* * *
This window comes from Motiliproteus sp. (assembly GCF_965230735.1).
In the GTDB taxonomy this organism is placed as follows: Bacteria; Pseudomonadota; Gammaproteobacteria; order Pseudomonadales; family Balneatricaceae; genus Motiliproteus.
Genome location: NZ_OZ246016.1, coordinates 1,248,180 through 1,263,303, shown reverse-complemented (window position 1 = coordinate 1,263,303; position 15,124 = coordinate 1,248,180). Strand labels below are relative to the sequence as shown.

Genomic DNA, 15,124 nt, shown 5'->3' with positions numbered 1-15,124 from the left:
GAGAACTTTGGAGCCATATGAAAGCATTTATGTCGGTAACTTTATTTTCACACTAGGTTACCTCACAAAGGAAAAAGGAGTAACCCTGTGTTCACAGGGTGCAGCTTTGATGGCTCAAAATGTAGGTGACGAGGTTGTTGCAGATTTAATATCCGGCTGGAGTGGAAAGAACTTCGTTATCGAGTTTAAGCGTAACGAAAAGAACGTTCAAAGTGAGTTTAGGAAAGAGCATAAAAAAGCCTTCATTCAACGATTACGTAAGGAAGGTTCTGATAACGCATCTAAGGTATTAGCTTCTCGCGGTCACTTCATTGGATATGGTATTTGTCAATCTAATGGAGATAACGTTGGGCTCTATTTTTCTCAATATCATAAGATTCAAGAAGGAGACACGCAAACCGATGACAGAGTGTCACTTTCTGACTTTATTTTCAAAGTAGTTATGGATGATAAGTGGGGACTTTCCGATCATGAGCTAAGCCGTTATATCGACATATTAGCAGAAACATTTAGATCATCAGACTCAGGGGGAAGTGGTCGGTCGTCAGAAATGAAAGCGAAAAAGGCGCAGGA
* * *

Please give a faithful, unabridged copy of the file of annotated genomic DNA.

This window comes from Motiliproteus sp. (assembly GCF_965230735.1).
In the GTDB taxonomy this organism is placed as follows: Bacteria; Pseudomonadota; Gammaproteobacteria; order Pseudomonadales; family Balneatricaceae; genus Motiliproteus.
Genome location: NZ_OZ246016.1, coordinates 1,248,180 through 1,263,303, shown reverse-complemented (window position 1 = coordinate 1,263,303; position 15,124 = coordinate 1,248,180). Strand labels below are relative to the sequence as shown.

Genomic DNA, 15,124 nt, shown 5'->3' with positions numbered 1-15,124 from the left:
GAGAACTTTGGAGCCATATGAAAGCATTTATGTCGGTAACTTTATTTTCACACTAGGTTACCTCACAAAGGAAAAAGGAGTAACCCTGTGTTCACAGGGTGCAGCTTTGATGGCTCAAAATGTAGGTGACGAGGTTGTTGCAGATTTAATATCCGGCTGGAGTGGAAAGAACTTCGTTATCGAGTTTAAGCGTAACGAAAAGAACGTTCAAAGTGAGTTTAGGAAAGAGCATAAAAAAGCCTTCATTCAACGATTACGTAAGGAAGGTTCTGATAACGCATCTAAGGTATTAGCTTCTCGCGGTCACTTCATTGGATATGGTATTTGTCAATCTAATGGAGATAACGTTGGGCTCTATTTTTCTCAATATCATAAGATTCAAGAAGGAGACACGCAAACCGATGACAGAGTGTCACTTTCTGACTTTATTTTCAAAGTAGTTATGGATGATAAGTGGGGACTTTCCGATCATGAGCTAAGCCGTTATATCGACATATTAGCAGAAACATTTAGATCATCAGACTCAGGGGGAAGTGGTCGGTCGTCAGAAATGAAAGCGAAAAAGGCGCAGGA